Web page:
CITES works alongside each parties’ customs. As protected organisms/derived products move across international borders, different sides of the trade–import, export, re-import or introduction from the sea–must have necessary permits and certificates issued by CITES-enforcing authorities of each party. Permits and certificates are issued based on the environmental impact of said trade, and depending on the Appendix level of the trading species, may only require export to have authorization. The authorization will need to be presented to border control.


What is CITES?. CITES. (n.d.). 

Wikimedia Foundation. (2023, June 16). CITES. Wikipedia. 

USFWS protects 

Foothill Yellow-legged Frog

Email from Meghan K. Snow, USFWS  

 The U.S. Fish and Wildlife Service announced that it will provide Endangered Species Act protections to four of the six geographically and genetically distinct population segments (DPS) of the foothill yellow-legged frog. After reviewing the best scientific and commercial information available, the Service determined endangered status for the South Sierra DPS and South Coast DPS and threatened status for the North Feather DPS and Central Coast DPS of the foothill yellow-legged frog.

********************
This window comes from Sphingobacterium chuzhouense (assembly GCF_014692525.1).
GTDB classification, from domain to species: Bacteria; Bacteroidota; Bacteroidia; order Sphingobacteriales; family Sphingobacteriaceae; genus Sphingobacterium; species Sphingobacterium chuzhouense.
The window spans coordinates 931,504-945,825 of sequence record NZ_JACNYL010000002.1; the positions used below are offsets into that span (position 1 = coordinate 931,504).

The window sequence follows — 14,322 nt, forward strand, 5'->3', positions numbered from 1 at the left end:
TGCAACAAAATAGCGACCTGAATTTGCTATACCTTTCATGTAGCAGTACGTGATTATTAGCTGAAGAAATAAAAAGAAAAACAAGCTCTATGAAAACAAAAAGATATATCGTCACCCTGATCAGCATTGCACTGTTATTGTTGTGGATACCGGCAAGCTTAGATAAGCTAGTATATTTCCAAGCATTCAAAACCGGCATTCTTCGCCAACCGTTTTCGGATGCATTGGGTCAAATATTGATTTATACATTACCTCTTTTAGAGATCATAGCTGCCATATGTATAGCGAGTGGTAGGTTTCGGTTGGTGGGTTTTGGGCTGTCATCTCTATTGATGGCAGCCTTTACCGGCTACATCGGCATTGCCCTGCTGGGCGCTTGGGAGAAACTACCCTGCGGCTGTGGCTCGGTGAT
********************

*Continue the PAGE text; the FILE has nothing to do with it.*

The foothill yellow-legged frog, named for its yellow belly and underside of its rear legs, is found from Oregon to southern California. While wide-ranging, the amphibian faces multiple threats, including altered water flows related to water infrastructure, including dams and diversions; competition with and predation by non-native species such as bullfrogs and crayfish; disease; precipitation and temperature changes related to climate change; high-severity wildfires; water-related recreation; and habitat conversion and degradation.

The Service is including a 4(d) rule for the North Feather DPS and Central Coast DPS that excepts take incidental to habitat restoration projects and forest fuels management activities that reduce the risk of catastrophic wildfire. The Service will propose critical habitat later this year.